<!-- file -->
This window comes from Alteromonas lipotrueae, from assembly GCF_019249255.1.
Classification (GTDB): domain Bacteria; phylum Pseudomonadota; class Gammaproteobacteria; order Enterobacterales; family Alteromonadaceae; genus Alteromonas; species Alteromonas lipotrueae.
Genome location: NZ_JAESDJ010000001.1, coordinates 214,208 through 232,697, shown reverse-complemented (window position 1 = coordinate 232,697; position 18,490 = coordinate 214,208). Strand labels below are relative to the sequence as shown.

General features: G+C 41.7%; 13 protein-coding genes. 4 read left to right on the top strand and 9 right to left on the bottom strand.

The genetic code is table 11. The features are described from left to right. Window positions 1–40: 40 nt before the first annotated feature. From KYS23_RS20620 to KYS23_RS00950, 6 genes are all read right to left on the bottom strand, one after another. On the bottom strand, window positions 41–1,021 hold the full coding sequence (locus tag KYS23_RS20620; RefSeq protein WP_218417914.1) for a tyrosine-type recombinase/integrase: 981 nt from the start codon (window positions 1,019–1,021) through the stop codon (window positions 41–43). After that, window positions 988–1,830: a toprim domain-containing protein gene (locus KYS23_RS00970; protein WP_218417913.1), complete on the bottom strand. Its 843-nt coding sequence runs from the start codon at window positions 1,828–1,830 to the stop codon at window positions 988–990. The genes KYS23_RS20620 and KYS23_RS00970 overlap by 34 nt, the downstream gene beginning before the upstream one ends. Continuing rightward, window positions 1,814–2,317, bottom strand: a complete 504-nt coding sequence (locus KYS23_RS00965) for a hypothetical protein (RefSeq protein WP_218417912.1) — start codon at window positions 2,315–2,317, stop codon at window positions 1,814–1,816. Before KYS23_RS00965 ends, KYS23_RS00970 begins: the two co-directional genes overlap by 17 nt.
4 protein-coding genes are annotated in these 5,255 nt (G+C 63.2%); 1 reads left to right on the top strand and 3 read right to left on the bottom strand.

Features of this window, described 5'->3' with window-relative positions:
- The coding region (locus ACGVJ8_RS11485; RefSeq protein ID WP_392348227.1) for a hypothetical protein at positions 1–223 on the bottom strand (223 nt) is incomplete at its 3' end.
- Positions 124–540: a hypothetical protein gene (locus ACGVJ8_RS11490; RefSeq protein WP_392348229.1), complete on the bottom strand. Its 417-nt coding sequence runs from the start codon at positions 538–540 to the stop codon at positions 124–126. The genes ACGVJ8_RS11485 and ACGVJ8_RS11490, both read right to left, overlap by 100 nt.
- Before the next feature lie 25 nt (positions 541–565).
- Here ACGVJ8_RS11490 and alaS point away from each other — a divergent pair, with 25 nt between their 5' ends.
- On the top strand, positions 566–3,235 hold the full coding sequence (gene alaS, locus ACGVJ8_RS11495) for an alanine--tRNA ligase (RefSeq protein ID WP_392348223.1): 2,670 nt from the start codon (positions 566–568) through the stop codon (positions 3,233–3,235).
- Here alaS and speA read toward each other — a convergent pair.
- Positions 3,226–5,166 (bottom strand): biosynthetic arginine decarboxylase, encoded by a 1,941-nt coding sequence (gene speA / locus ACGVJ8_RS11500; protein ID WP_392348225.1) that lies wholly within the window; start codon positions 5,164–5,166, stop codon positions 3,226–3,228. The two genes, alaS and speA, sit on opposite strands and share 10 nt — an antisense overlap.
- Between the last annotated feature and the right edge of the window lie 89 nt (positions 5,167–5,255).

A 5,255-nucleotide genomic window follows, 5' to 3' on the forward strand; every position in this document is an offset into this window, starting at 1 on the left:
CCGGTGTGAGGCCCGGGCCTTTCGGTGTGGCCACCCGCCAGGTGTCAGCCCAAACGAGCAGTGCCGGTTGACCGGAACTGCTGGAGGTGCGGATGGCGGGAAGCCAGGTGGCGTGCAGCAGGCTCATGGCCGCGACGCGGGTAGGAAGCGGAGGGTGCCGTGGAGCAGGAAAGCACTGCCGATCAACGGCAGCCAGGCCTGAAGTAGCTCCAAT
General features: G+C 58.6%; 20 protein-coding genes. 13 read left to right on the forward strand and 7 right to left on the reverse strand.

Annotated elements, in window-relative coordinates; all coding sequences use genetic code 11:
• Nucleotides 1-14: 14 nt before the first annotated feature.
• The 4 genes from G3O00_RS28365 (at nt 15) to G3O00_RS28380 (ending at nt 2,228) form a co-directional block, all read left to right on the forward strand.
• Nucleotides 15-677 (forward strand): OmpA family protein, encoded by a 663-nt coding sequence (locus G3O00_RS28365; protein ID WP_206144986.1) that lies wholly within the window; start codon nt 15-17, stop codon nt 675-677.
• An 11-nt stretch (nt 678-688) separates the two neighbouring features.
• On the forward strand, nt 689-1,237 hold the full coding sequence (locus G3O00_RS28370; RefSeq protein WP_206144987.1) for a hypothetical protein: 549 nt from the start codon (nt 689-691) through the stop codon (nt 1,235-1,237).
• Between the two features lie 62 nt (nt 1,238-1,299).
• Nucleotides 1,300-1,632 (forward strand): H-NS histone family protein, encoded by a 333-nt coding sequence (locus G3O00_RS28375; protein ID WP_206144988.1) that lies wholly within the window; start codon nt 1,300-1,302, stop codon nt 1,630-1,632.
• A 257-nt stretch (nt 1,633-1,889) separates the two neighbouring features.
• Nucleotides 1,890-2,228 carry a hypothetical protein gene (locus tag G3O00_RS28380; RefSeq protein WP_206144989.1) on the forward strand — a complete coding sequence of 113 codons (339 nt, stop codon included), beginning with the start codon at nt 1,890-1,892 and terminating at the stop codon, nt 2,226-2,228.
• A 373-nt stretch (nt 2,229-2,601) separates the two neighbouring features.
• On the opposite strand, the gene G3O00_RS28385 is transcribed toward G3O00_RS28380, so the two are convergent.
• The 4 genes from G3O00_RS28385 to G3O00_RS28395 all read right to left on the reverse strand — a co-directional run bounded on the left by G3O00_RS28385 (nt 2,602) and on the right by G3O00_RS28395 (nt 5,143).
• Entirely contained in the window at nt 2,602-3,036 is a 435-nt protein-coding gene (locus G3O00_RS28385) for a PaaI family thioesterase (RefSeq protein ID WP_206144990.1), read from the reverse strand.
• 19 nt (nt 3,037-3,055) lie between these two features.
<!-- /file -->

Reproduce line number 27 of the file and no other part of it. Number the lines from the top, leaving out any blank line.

• A 257-nt stretch (nt 1,633-1,889) separates the two neighbouring features.